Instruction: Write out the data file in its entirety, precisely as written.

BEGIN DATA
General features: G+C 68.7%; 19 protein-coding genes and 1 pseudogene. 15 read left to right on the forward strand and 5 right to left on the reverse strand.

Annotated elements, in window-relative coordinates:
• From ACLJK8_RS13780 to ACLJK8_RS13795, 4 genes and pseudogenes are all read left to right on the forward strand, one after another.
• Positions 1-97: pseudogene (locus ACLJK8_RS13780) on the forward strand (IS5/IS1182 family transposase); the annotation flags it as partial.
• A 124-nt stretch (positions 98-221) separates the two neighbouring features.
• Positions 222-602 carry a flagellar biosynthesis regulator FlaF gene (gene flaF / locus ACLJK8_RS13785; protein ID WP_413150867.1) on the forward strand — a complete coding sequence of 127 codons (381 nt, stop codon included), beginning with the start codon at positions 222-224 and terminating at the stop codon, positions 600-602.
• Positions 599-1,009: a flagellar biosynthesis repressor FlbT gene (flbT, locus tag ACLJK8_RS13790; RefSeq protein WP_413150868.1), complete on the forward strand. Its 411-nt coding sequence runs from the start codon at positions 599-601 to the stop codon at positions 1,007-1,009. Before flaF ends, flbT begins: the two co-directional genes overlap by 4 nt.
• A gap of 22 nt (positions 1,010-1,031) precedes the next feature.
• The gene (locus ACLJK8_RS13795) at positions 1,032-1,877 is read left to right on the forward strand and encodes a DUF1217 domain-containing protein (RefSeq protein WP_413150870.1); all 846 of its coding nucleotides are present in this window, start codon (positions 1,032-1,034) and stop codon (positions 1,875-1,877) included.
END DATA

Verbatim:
General features: G+C 68.7%; 19 protein-coding genes and 1 pseudogene. 15 read left to right on the forward strand and 5 right to left on the reverse strand.

Annotated elements, in window-relative coordinates:
• From ACLJK8_RS13780 to ACLJK8_RS13795, 4 genes and pseudogenes are all read left to right on the forward strand, one after another.
• Positions 1-97: pseudogene (locus ACLJK8_RS13780) on the forward strand (IS5/IS1182 family transposase); the annotation flags it as partial.
• A 124-nt stretch (positions 98-221) separates the two neighbouring features.
• Positions 222-602 carry a flagellar biosynthesis regulator FlaF gene (gene flaF / locus ACLJK8_RS13785; protein ID WP_413150867.1) on the forward strand — a complete coding sequence of 127 codons (381 nt, stop codon included), beginning with the start codon at positions 222-224 and terminating at the stop codon, positions 600-602.
• Positions 599-1,009: a flagellar biosynthesis repressor FlbT gene (flbT, locus tag ACLJK8_RS13790; RefSeq protein WP_413150868.1), complete on the forward strand. Its 411-nt coding sequence runs from the start codon at positions 599-601 to the stop codon at positions 1,007-1,009. Before flaF ends, flbT begins: the two co-directional genes overlap by 4 nt.
• A gap of 22 nt (positions 1,010-1,031) precedes the next feature.
• The gene (locus ACLJK8_RS13795) at positions 1,032-1,877 is read left to right on the forward strand and encodes a DUF1217 domain-containing protein (RefSeq protein WP_413150870.1); all 846 of its coding nucleotides are present in this window, start codon (positions 1,032-1,034) and stop codon (positions 1,875-1,877) included.